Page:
ADT Prostate Cancer Therapy Does More Harm Than Good

Linda J. Dobberstein, Chiropractor, Board Certified in Clinical Nutrition

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ADT Prostate Cancer Therapy Does More Harm Than Good
A form of prostate cancer therapy called Androgen Deprivation Therapy (ADT) has been making significant headline news recently. It has a long history of use, but controversy over ADT has been heating up. Research reveals findings that severely question the efficacy of the decades old treatment. These findings have been quietly ignored, alarming and sadly detrimental to the user.

Dr. Oliver Sartor, medical director of the Tulane Cancer Center, lit up the media with a statement that ADT may do more harm than good. In fact, the concluding statement of the research article that Dr. Sartor commented on revealed very distressing information. The study found that “PADT (Primary Androgen Deprivation Therapy) was associated with a 12-fold higher prostate cancer death rate compared to those having a radical prostate surgery.” This was for men who had non-metastatic prostate cancer, the type of cancer that was least worrisome and least likely to grow and spread. The same study clearly stated that there is no evidence of any clinical benefit of PADT in the medical literature for men with localized prostate cancer. Further facts discussed in the study showed that PADT was associated with a threefold-higher risk of overall mortality. This means the localized prostate cancer was not the primary cause of death, but rather the risk from dying from other factors was enhanced three-fold when using PADT.

Prostate Cancer (PC) is the most common malignancy among men and accounts for 28% of all cancer cases in men. It is a significant issue in that there were nearly 240,000 new cases diagnosed and over 28,000 PC-induced deaths in 2012. Data from 2005 shows approximately 80% of all PC cases are diagnosed at the early, localized stage and survivors had a 5 year survival rate of nearly 100%. Prostate cancer occurs mainly in older men with the average age of diagnosis at 66. It is rare to see prostate cancer before the age of 40.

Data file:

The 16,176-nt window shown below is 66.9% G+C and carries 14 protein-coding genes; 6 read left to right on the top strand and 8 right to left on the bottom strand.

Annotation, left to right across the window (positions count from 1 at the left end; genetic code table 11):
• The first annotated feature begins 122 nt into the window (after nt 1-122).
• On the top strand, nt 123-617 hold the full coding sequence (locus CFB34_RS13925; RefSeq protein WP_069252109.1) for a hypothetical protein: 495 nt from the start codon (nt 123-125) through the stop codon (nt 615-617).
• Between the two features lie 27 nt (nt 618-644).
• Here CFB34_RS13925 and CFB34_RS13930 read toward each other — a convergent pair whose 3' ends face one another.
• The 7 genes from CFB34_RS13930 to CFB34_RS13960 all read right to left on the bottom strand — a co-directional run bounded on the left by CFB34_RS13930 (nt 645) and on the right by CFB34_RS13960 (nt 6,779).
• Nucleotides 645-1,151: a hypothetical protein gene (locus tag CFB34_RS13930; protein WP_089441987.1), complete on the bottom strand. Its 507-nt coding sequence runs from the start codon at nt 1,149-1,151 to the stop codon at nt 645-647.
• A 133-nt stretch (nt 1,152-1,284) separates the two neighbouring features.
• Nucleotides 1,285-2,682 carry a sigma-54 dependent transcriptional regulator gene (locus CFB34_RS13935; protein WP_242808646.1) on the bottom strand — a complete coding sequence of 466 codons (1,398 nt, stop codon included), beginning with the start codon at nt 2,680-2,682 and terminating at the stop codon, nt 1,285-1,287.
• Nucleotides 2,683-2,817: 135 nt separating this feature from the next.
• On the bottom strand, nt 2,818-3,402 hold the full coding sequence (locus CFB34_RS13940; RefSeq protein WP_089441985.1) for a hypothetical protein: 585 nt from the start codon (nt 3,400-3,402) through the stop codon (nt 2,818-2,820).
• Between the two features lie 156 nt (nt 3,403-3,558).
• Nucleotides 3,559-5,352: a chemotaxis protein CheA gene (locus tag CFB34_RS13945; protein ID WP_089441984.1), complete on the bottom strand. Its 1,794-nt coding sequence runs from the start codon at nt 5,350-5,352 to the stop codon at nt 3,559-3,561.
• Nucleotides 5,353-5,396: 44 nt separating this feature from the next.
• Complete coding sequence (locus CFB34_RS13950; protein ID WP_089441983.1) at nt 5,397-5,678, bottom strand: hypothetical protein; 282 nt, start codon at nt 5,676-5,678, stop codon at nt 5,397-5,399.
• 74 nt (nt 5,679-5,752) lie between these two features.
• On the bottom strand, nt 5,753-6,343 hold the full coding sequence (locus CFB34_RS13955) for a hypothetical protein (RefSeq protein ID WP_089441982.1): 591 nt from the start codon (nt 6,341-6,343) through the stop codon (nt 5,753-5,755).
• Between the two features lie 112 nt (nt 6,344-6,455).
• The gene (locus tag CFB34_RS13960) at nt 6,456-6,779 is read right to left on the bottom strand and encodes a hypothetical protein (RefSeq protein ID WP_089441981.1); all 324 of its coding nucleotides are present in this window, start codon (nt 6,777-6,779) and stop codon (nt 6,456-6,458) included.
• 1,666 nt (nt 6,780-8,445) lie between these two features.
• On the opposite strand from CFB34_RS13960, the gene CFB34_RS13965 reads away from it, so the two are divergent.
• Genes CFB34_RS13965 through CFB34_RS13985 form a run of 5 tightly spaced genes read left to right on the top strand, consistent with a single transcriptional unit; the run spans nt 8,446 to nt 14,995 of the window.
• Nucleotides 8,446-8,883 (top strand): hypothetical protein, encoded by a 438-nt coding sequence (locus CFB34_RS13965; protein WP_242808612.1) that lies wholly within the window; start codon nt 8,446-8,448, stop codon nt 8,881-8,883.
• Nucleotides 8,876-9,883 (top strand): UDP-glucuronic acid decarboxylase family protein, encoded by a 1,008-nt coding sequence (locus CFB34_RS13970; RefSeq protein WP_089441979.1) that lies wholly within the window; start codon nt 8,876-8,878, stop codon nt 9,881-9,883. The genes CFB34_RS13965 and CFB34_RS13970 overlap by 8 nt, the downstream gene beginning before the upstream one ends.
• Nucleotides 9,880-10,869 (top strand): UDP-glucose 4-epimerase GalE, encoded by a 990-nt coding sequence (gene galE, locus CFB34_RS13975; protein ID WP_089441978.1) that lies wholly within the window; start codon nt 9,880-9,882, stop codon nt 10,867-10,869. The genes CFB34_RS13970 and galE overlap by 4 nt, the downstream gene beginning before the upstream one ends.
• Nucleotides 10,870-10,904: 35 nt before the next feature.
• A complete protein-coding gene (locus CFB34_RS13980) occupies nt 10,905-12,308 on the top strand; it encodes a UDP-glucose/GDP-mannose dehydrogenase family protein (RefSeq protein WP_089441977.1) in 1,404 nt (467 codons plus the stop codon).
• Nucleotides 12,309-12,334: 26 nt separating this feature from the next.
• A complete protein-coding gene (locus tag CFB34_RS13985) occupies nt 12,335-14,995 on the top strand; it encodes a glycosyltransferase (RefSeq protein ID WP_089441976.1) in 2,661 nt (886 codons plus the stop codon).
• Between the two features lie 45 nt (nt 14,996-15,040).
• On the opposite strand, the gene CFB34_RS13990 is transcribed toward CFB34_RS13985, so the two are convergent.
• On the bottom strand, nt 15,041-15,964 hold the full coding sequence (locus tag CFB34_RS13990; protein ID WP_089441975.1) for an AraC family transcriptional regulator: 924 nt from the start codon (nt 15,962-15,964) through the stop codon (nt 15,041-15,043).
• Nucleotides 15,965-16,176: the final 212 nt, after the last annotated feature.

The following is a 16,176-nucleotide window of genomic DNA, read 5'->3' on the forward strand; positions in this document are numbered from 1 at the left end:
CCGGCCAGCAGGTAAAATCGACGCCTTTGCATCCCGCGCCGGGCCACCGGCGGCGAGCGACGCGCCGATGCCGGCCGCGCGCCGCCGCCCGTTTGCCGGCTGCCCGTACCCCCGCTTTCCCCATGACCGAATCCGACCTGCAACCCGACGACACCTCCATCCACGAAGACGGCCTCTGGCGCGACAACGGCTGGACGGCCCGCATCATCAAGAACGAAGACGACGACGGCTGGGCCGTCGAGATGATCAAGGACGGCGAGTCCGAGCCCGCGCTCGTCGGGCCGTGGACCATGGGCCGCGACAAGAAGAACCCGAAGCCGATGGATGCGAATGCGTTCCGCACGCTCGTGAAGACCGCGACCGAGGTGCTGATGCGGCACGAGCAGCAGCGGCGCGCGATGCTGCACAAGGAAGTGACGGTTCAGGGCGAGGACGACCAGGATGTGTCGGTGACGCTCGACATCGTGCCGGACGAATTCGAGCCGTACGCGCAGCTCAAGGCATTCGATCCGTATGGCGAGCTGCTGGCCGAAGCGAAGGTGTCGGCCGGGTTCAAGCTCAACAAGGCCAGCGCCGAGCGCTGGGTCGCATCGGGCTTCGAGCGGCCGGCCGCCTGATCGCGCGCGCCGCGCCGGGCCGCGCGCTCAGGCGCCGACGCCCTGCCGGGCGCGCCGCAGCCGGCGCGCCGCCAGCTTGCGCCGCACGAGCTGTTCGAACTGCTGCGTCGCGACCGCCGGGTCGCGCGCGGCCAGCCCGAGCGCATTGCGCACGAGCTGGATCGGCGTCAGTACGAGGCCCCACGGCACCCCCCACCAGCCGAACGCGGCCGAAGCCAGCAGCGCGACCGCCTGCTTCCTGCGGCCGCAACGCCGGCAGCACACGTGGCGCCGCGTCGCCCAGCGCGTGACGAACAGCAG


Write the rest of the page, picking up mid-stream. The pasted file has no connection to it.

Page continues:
Androgen Deprivation Therapy (ADT) is used to suppress testosterone production and other androgen hormones in men who have prostate cancer. ADT therapy manipulates steroid chemistry and is used in place of radical surgery. In essence, it is chemical castration. ADT is used in the medical management of low risk clinically localized prostate cancer, metastatic prostate cancer, reoccurrence of prostate cancer after radical prostatectomy, lymph node metastasis, and non-symptomatic metastatic disease. It was started in 1941 to suppress testosterone levels in men who had advanced prostate cancer.

Much of the recent head turning controversy seen with ADT is in the context of low risk prostate cancer that has not spread elsewhere in the body. Localized prostate cancer is classified as low risk if the PSA level is less than 10 ng/ml, Gleason score is no higher than 6, and the T stage is between T1 and T2a. This type of PC is unlikely to grow or spread for many years and with the PC sufferer likely dying from other causes. The American Cancer Society provides conflicting statistical information. It states that “prostate cancer is the second leading cause of cancer death in American men.” Then it also states that “most men diagnosed with prostate cancer do not die from it.”

Men who have advanced or metastatic prostate cancer face similar risks with the use of ADT. It is certainly a controversial issue even in this context. One study admits that men who have advanced prostate cancer, even treated with ADT, will develop a disease that is refractory to all hormonal manipulations and will still continue to have ADT therapy recommended despite failure to provide benefit.

We need to start putting the pieces together and see the elephant in the room. ADT causes the group of steroid hormones called androgens to be substantially suppressed. Testosterone production naturally declines by 1-2% each year starting in the early thirties. This same age group of men that is at risk for prostate cancer simultaneously has a substantial decline in testosterone, DHEA, and other androgens known as andropause. Andropause is the men’s equivalent of the women’s menopause. A man experiencing natural andropause and then diagnosed with localized, low risk prostate cancer enters a precarious hormonal balance. Men are prescribed ADT because this is what their medical provider has to offer. The effect of natural andropause + ADT = double whammy on the metabolic physiology.